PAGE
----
A NUMBER of people have had their asylum cases decided as legacy cases by the UK Border Agency. In the majority of those cases, applications could have been made a number of years ago resulting with an eventual grant of indefinite leave to remain in the UK. Some cases were decided and indefinite leave to remain granted outside the immigration rules. Whatever the basis upon which indefinite leave to remain in the UK was granted the fact of the matter is that those people are now considered settled in the UK.
As people waited for their cases to be decided a number of children were born. The arrival of children did not necessarily require any valid leave to remain in the UK. Many children were born well before either of the parents gained status. It is significant to note that children born in the UK before any of the parents gained indefinite leave to remain could be registered as British citizens as soon as any of the parents gain indefinite leave to remain in the UK.
In terms of the British Nationality Act 1981
(3) A person born in the United Kingdom after commencement who is not a British citizen by virtue of subsection (1), (1A) or (2) shall be entitled to be registered as a British citizen if, while he is a minor –
(a) his father or mother becomes a British citizen or becomes settled in the UK ; and
(b) an application is made for his registration as a British citizen.
The significant issue being the attainment of settled status, referred to as having indefinite leave to remain in the UK. The children born in the UK to parents who are on work permits could be registered as British citizens as soon as any or both of the parents attain indefinite leave to remain.
It is also important to note that those children born to parents who are in the armed forces could also be registered as British citizens. This provision is now provided for by the Borders, Citizenship and Immigration Act 2009. This applies to a child born in the UK to a parent who is a serving member of the armed forces on or after 13th January 2010. Furthermore, any child who spends ten years in the UK irrespective of the status of the parents can be registered as a British citizen.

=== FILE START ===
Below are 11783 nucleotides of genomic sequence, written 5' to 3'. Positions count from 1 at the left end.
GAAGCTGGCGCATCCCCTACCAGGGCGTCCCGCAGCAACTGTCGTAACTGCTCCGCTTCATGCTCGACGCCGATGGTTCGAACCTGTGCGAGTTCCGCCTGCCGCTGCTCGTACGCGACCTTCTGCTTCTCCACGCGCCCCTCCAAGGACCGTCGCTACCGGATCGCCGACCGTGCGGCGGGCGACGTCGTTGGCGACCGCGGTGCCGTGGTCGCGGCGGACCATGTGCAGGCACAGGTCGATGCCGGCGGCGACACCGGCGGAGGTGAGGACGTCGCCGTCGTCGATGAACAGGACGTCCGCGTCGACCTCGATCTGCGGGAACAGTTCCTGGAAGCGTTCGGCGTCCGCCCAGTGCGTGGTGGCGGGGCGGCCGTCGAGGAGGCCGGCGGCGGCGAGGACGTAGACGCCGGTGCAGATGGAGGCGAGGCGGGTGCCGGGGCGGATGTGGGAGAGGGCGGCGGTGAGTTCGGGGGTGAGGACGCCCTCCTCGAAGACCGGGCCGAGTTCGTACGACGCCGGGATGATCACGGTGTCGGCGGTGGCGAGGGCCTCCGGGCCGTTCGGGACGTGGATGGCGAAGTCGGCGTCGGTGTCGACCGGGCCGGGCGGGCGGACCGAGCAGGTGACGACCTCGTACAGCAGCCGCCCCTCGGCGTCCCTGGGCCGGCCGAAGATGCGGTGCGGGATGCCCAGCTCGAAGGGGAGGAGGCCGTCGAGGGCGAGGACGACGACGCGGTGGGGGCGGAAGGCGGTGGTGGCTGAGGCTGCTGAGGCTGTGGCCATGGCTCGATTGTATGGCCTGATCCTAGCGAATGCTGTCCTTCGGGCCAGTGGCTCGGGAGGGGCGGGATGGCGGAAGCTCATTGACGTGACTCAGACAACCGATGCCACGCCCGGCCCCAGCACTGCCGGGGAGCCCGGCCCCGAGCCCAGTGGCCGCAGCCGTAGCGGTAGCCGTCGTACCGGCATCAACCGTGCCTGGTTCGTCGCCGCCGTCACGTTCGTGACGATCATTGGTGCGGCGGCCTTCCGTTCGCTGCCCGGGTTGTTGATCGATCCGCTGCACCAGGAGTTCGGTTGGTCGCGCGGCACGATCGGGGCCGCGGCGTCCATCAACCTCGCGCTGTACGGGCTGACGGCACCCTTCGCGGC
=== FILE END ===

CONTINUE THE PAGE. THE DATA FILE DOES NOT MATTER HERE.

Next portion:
A broad discretion to register any child (i.e. under 18), subject to a good character test for the children over 10 years is also available. This is how children born to fathers not married to their mothers before 1 July 2006 have been dealt with. This only works whilst a child is still a minor on the date of the application. This means that there is a total discretion to register any minor under section 3 (1) of the act outlined above.
The importance of British nationality to children would help regularise the status of some parents who may need to be present in the UK as the child grows. There are many decided cases, which would then be invoked to support applications for further leave to remain in the UK on advice. This may also be read together with section 55 of the Borders act which highlights the welfare of the children. This helps parents gain their status. In the premises not all is lost in people’s quest to regularise their status in the UK. Whilst the grant of indefinite leave to remain in the UK outside the immigration rules was welcome it affected people with regards to family reunions. However, this could also be an advantage in a different way.
Vitalis Madanhi is the Principal solicitor of Bake and CO Solicitors, a firm specializing in Immigration and asylum law in Birmingham, UK. He can be contacted at firstname.lastname@example.org, Phone 01216165025, mobile 07947866649 www.bakesolicitors.co.uk
Disclaimer: This article only provides general information and guidance. It is not in any way intended to replace or substitute the advice of any solicitor or advisor. Each case depends on its facts. The writer will not accept any liability for any claims or inconvenience as a result of the use of this information